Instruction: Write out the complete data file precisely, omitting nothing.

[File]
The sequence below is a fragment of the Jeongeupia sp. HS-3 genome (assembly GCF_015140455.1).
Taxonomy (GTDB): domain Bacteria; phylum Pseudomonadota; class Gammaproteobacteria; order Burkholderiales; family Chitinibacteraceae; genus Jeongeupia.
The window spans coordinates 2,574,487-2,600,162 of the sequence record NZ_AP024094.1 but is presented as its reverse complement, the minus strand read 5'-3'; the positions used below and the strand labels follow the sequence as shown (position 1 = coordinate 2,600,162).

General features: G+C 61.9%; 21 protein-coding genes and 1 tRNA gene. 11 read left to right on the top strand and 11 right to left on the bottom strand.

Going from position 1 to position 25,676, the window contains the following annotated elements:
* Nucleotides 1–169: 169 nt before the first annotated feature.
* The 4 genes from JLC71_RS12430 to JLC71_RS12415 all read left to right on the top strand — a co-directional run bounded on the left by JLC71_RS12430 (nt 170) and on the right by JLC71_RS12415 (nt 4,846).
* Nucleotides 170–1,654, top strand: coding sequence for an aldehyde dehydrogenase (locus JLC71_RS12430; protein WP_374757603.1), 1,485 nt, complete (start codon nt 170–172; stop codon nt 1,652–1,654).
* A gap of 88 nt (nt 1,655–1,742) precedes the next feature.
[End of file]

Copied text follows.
The sequence below is a fragment of the Jeongeupia sp. HS-3 genome (assembly GCF_015140455.1).
Taxonomy (GTDB): domain Bacteria; phylum Pseudomonadota; class Gammaproteobacteria; order Burkholderiales; family Chitinibacteraceae; genus Jeongeupia.
The window spans coordinates 2,574,487-2,600,162 of the sequence record NZ_AP024094.1 but is presented as its reverse complement, the minus strand read 5'-3'; the positions used below and the strand labels follow the sequence as shown (position 1 = coordinate 2,600,162).

General features: G+C 61.9%; 21 protein-coding genes and 1 tRNA gene. 11 read left to right on the top strand and 11 right to left on the bottom strand.

Going from position 1 to position 25,676, the window contains the following annotated elements:
* Nucleotides 1–169: 169 nt before the first annotated feature.
* The 4 genes from JLC71_RS12430 to JLC71_RS12415 all read left to right on the top strand — a co-directional run bounded on the left by JLC71_RS12430 (nt 170) and on the right by JLC71_RS12415 (nt 4,846).
* Nucleotides 170–1,654, top strand: coding sequence for an aldehyde dehydrogenase (locus JLC71_RS12430; protein WP_374757603.1), 1,485 nt, complete (start codon nt 170–172; stop codon nt 1,652–1,654).
* A gap of 88 nt (nt 1,655–1,742) precedes the next feature.